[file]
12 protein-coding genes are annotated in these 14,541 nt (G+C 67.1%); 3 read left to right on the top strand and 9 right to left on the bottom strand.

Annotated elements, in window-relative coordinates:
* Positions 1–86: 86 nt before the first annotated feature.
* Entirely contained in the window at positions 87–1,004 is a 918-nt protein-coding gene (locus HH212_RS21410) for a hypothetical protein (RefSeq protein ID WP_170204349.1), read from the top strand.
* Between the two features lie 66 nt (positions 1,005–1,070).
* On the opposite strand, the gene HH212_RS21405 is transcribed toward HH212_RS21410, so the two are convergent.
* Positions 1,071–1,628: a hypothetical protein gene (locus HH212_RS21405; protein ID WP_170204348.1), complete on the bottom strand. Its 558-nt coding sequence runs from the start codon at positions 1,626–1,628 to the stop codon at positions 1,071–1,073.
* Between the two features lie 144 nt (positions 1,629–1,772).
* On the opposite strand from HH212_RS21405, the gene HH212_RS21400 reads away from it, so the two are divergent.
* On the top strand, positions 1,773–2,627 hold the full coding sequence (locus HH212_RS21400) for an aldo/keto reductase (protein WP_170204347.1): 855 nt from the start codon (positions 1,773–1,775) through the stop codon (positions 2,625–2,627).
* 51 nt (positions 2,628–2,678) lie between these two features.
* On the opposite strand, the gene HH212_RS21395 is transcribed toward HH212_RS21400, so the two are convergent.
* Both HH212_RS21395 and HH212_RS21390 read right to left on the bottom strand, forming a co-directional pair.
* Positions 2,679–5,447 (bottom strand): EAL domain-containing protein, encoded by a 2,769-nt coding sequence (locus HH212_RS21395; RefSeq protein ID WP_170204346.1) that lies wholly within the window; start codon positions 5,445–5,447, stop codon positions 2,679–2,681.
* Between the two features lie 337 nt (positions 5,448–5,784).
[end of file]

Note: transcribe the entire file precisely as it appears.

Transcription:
12 protein-coding genes are annotated in these 14,541 nt (G+C 67.1%); 3 read left to right on the top strand and 9 right to left on the bottom strand.

Annotated elements, in window-relative coordinates:
* Positions 1–86: 86 nt before the first annotated feature.
* Entirely contained in the window at positions 87–1,004 is a 918-nt protein-coding gene (locus HH212_RS21410) for a hypothetical protein (RefSeq protein ID WP_170204349.1), read from the top strand.
* Between the two features lie 66 nt (positions 1,005–1,070).
* On the opposite strand, the gene HH212_RS21405 is transcribed toward HH212_RS21410, so the two are convergent.
* Positions 1,071–1,628: a hypothetical protein gene (locus HH212_RS21405; protein ID WP_170204348.1), complete on the bottom strand. Its 558-nt coding sequence runs from the start codon at positions 1,626–1,628 to the stop codon at positions 1,071–1,073.
* Between the two features lie 144 nt (positions 1,629–1,772).
* On the opposite strand from HH212_RS21405, the gene HH212_RS21400 reads away from it, so the two are divergent.
* On the top strand, positions 1,773–2,627 hold the full coding sequence (locus HH212_RS21400) for an aldo/keto reductase (protein WP_170204347.1): 855 nt from the start codon (positions 1,773–1,775) through the stop codon (positions 2,625–2,627).
* 51 nt (positions 2,628–2,678) lie between these two features.
* On the opposite strand, the gene HH212_RS21395 is transcribed toward HH212_RS21400, so the two are convergent.
* Both HH212_RS21395 and HH212_RS21390 read right to left on the bottom strand, forming a co-directional pair.
* Positions 2,679–5,447 (bottom strand): EAL domain-containing protein, encoded by a 2,769-nt coding sequence (locus HH212_RS21395; RefSeq protein ID WP_170204346.1) that lies wholly within the window; start codon positions 5,445–5,447, stop codon positions 2,679–2,681.
* Between the two features lie 337 nt (positions 5,448–5,784).